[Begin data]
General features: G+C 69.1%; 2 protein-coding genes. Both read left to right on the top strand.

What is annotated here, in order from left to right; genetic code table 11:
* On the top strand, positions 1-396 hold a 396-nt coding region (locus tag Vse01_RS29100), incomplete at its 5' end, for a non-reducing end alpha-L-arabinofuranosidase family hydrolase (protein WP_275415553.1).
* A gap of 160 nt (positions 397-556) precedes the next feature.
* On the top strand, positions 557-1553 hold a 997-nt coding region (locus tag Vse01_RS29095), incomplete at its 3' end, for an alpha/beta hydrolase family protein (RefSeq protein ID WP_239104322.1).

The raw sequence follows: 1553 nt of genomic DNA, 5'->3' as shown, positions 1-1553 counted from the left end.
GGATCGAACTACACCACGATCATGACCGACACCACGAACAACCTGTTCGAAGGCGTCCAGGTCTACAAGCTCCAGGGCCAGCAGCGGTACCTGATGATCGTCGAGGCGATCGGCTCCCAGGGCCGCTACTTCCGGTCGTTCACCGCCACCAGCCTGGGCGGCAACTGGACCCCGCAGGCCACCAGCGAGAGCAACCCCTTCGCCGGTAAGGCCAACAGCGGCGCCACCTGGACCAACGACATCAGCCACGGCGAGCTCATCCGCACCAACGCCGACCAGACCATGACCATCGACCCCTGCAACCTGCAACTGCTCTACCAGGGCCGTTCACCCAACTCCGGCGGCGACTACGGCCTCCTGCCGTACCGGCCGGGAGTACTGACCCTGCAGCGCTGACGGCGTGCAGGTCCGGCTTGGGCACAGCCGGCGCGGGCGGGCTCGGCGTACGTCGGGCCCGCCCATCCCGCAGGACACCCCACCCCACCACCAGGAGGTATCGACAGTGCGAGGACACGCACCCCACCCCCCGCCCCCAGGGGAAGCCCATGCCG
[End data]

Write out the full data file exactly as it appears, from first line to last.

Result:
General features: G+C 69.1%; 2 protein-coding genes. Both read left to right on the top strand.

What is annotated here, in order from left to right; genetic code table 11:
* On the top strand, positions 1-396 hold a 396-nt coding region (locus tag Vse01_RS29100), incomplete at its 5' end, for a non-reducing end alpha-L-arabinofuranosidase family hydrolase (protein WP_275415553.1).
* A gap of 160 nt (positions 397-556) precedes the next feature.
* On the top strand, positions 557-1553 hold a 997-nt coding region (locus tag Vse01_RS29095), incomplete at its 3' end, for an alpha/beta hydrolase family protein (RefSeq protein ID WP_239104322.1).

The raw sequence follows: 1553 nt of genomic DNA, 5'->3' as shown, positions 1-1553 counted from the left end.
GGATCGAACTACACCACGATCATGACCGACACCACGAACAACCTGTTCGAAGGCGTCCAGGTCTACAAGCTCCAGGGCCAGCAGCGGTACCTGATGATCGTCGAGGCGATCGGCTCCCAGGGCCGCTACTTCCGGTCGTTCACCGCCACCAGCCTGGGCGGCAACTGGACCCCGCAGGCCACCAGCGAGAGCAACCCCTTCGCCGGTAAGGCCAACAGCGGCGCCACCTGGACCAACGACATCAGCCACGGCGAGCTCATCCGCACCAACGCCGACCAGACCATGACCATCGACCCCTGCAACCTGCAACTGCTCTACCAGGGCCGTTCACCCAACTCCGGCGGCGACTACGGCCTCCTGCCGTACCGGCCGGGAGTACTGACCCTGCAGCGCTGACGGCGTGCAGGTCCGGCTTGGGCACAGCCGGCGCGGGCGGGCTCGGCGTACGTCGGGCCCGCCCATCCCGCAGGACACCCCACCCCACCACCAGGAGGTATCGACAGTGCGAGGACACGCACCCCACCCCCCGCCCCCAGGGGAAGCCCATGCCG